Winter acne. Another thing to add to the list of winter blues.
We all know that during the scorching days of summer, congested pores and pimples rear their ugly heads, and for the most part, it’s an unavoidable fact of life. But can cold weather cause acne? While nothing much else blooms in the colder months, pimples might be an exception. For some people, their breakouts seem to get worse. As the northern hemisphere welcomes the peak of wintertime, bad skin seems to peak too.
If you’ve been wondering about snow and whiteheads in winter, you’re not the only one. Let it snow, but let the pimples go, right? Don’t worry – we have everything you need to know about winter acne causes and winter acne treatment.
Can Cold Weather Cause Acne?
The short answer (and the ugly truth of it) is yes. In fact, a study conducted on acne patients in New England found that the participants who enjoyed clearer skin experienced it during the summer and fall months. While in winter, it tended to be a bad skin season, with rates of moderate-to-severe acne rising to 11% in winter compared to summer. But before you break out the creams and ointments, let’s get to the science behind it.
One thing that may be behind winter acne is sebum. Sebum is a natural oil that small skin glands secrete. According to the American Academy of Dermatology, sebum helps keep your skin moist and supple. Still, too much sebum can cause skin cells to clump together, and subsequently – you guessed it, clog pores! Because your T-zone (forehead, nose, and chin) contain more sebum-producing glands, you may be more prone to whiteheads in winter around this area of your face.
Another thing is the dryer conditions. When it’s cold, there’s less moisture in the environment, and this causes your skin to produce more sebum. And if your skin is naturally on the dryer side, this only adds to the breakout conditions. But the chilly winter air may also mean you experience inflammation. Cold, dry air exposure is one of the many triggers that can harm the skin’s protective barrier and cause inflammation. Your body also recognizes the cold air as physical stress, and more stress increases inflammation, causing more breakouts.
How to Treat Winter Acne
Before you catch a flight to somewhere tropical to avoid winter acne, we’ll shed some light on how you can prevent and treat this cold-weather condition.
Stop Touching Your Face!
If you’ve heard it once, you’ve probably heard it about a million times. Your hands are exposed to many things on a daily basis, from phones to doorknobs. And that bacteria can easily cause a breakout. But let’s assume you’ve been giving your hands some extra TLC during winter by slathering on heavy hand creams – this too could contribute to a breakout.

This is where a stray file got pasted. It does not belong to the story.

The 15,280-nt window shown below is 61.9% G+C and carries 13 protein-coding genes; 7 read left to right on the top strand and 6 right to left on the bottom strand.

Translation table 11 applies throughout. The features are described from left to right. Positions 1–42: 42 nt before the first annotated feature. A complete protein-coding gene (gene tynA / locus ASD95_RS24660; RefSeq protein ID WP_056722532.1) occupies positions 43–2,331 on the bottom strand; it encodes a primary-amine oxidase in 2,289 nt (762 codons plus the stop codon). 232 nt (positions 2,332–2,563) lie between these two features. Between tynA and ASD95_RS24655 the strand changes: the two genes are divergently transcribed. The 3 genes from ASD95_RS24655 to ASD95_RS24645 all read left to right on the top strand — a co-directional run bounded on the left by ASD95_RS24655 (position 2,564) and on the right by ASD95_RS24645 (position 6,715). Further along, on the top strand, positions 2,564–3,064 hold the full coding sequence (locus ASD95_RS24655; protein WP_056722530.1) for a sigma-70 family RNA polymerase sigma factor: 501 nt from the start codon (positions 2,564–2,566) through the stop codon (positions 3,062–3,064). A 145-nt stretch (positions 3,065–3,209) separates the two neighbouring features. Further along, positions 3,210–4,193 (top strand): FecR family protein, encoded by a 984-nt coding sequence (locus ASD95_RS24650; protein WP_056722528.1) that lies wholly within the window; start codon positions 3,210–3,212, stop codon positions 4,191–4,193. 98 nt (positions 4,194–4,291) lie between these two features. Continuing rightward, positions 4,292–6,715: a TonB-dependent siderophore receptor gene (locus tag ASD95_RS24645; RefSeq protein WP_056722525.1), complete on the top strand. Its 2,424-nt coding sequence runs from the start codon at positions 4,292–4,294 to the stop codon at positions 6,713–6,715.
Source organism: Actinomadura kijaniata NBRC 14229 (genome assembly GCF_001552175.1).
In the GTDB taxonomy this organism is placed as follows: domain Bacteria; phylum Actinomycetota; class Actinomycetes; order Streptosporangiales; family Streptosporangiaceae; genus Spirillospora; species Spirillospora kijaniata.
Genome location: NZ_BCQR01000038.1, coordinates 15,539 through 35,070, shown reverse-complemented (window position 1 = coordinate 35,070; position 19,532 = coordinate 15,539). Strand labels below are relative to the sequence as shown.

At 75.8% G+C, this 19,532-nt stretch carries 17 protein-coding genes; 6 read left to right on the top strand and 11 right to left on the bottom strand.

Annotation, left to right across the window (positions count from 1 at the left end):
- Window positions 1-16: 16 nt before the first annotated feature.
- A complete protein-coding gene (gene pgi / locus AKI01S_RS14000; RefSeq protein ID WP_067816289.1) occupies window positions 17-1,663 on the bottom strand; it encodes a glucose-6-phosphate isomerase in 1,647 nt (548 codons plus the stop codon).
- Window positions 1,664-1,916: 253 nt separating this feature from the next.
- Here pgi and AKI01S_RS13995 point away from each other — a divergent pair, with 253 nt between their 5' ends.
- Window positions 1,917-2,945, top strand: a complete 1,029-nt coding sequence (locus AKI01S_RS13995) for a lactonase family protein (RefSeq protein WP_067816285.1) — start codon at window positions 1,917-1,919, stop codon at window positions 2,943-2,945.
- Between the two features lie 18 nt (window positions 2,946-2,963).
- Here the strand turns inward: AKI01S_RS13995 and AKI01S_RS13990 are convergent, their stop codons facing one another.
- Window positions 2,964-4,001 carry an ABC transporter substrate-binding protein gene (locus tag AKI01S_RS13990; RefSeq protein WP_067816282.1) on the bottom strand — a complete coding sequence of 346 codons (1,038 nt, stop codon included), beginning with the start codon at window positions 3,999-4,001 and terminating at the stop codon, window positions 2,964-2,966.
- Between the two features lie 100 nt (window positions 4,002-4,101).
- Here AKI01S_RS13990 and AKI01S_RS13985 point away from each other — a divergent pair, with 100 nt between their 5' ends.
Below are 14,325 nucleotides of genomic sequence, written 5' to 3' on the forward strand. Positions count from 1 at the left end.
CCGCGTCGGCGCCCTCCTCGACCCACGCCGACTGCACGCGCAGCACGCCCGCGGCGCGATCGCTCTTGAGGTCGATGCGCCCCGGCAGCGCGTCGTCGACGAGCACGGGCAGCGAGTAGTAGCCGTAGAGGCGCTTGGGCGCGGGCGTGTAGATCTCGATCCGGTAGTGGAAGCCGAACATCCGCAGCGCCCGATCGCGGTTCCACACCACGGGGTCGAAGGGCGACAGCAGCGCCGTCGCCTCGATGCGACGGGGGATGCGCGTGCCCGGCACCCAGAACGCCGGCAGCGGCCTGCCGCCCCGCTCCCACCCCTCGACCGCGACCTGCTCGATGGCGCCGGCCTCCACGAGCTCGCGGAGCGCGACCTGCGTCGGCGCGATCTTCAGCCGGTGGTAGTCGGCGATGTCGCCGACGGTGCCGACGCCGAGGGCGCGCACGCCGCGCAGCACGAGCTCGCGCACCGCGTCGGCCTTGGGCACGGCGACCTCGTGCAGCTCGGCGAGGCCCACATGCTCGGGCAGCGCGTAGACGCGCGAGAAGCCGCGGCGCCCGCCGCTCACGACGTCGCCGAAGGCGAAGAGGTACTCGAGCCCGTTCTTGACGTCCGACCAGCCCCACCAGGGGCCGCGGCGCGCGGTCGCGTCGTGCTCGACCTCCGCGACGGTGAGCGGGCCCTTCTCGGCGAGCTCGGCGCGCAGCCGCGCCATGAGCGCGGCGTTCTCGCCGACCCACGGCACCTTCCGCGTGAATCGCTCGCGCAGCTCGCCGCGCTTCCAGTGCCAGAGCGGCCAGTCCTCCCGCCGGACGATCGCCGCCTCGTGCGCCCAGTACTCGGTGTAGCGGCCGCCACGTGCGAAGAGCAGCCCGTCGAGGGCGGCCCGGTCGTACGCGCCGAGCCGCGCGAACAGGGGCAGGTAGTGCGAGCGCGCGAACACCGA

But even then. Let’s say you are super hygiene conscious, and your hands and daily objects are spic and span – touching your face will only irritate your acne. So just avoid it.
Make Sure You’re Moisturizing Enough
Much like your wardrobe, in winter months – layer, layer, layer. This is the time to add more products to your skincare routine. Instead of switching over to a heavier cream, it’s better to apply different layers of skin products to protect multiple barriers of skin. The key might be this ingredient: humectants. These are brilliant for not only winter but year-round hydration.
Humectants are ingredients that attract water – like glycerin, hyaluronic acid, allantoin, sodium PCA, and propylene glycol. So be sure to check the ingredients in your next moisturizer and look out for humectants to make sure your cream locks in moisture.
Don’t Just Try To Dry Out Your Spots
There’s a common misconception that you need to exclusively use drying agents like calamine, alcohol, or benzoyl peroxide on acne. Your skin needs balance, so if you’re suffering from winter acne you should incorporate a hydrating serum or moisturizer.
It might be tempted to clean your skin more in an effort to prevent breakouts, but this will only irritate your skin and exacerbate the drying effects of winter.
Protect Your Face
If you’re going out, it might be a good idea to cover your face with a scarf or some other kind of protection. Cold and windy weather draws moisture out of your skin and promotes inflammation.
Try To Keep Stress Levels Down
The holiday season and new year can be stressful. Worrying and other emotional stress can also trigger a breakout. So, try to combat that winter acne by making time for activities that let you chill out (in a good way) – like yoga, meditation, and exercise. These can ease your anxiety and help you avoid stress acne.
It doesn’t hurt to book an appointment with a trusted dermatologist to discuss other forms of winter acne treatment either – here are some top tips on how to prepare for your appointment.
In the end, whether you opt for over-the-counter products or a prescription, our medical professionals can help you find a winter acne treatment regime that works for you.
Download the Air Doctor app now and book a consultation to get the help you need and beat the winter acne blues.